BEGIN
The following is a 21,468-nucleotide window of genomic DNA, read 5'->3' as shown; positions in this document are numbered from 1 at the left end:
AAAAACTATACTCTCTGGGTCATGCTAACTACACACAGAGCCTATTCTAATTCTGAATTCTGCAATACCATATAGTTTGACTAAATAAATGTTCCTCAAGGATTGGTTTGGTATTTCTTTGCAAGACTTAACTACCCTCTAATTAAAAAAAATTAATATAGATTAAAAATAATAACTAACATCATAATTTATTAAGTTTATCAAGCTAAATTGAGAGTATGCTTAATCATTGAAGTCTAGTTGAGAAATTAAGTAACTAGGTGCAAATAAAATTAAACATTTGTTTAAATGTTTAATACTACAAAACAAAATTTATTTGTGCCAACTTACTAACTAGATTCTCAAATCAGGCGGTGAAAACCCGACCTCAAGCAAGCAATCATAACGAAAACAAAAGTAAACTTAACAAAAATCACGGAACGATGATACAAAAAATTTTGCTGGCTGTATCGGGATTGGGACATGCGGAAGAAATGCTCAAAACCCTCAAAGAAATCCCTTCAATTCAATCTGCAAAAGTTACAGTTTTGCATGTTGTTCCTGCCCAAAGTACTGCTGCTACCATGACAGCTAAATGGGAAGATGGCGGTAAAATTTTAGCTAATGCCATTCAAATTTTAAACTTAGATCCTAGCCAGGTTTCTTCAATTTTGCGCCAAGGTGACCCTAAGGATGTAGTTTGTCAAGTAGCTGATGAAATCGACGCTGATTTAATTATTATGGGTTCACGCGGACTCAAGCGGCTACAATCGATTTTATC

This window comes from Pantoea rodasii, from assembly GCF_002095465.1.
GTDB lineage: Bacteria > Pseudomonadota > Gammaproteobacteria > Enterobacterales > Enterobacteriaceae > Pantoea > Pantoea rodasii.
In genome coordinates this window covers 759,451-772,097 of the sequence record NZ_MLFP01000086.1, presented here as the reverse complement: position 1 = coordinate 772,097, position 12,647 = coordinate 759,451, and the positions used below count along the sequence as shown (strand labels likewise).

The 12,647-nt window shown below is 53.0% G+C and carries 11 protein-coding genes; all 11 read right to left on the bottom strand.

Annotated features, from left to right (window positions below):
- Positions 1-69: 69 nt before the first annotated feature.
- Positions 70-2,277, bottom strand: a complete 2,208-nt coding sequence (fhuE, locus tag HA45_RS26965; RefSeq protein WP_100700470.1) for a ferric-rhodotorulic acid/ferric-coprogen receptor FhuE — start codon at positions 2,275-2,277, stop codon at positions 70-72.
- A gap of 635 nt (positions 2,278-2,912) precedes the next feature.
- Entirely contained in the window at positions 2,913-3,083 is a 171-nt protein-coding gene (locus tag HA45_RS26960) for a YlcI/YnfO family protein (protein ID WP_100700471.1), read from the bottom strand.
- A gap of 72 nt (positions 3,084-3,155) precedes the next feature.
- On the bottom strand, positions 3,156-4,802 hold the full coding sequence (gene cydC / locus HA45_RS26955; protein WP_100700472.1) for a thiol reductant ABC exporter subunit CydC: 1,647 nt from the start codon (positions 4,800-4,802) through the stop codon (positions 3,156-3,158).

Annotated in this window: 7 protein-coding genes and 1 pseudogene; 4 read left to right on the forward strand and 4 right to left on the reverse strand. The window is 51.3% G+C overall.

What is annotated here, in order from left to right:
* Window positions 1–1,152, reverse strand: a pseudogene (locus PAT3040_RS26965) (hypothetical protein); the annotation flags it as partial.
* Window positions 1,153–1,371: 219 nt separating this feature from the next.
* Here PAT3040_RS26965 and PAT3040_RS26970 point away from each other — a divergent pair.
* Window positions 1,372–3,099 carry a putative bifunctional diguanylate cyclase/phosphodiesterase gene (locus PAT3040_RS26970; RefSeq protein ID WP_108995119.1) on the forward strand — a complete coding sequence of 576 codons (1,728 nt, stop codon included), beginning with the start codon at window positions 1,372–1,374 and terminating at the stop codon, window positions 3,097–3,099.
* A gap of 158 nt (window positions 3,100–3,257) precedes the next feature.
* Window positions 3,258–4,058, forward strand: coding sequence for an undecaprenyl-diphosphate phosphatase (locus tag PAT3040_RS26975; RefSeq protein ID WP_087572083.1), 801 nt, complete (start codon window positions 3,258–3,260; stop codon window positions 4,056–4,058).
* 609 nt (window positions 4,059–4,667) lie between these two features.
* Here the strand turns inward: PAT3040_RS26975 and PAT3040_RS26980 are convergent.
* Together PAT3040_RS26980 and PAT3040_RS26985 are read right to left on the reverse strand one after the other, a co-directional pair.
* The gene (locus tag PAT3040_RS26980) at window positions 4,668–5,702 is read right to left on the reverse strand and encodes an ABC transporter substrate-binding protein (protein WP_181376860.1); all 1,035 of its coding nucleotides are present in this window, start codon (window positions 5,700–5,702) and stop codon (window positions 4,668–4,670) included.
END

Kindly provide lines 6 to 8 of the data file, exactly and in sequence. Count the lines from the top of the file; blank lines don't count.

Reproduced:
The 12,647-nt window shown below is 53.0% G+C and carries 11 protein-coding genes; all 11 read right to left on the bottom strand.

Annotated features, from left to right (window positions below):
- Positions 1-69: 69 nt before the first annotated feature.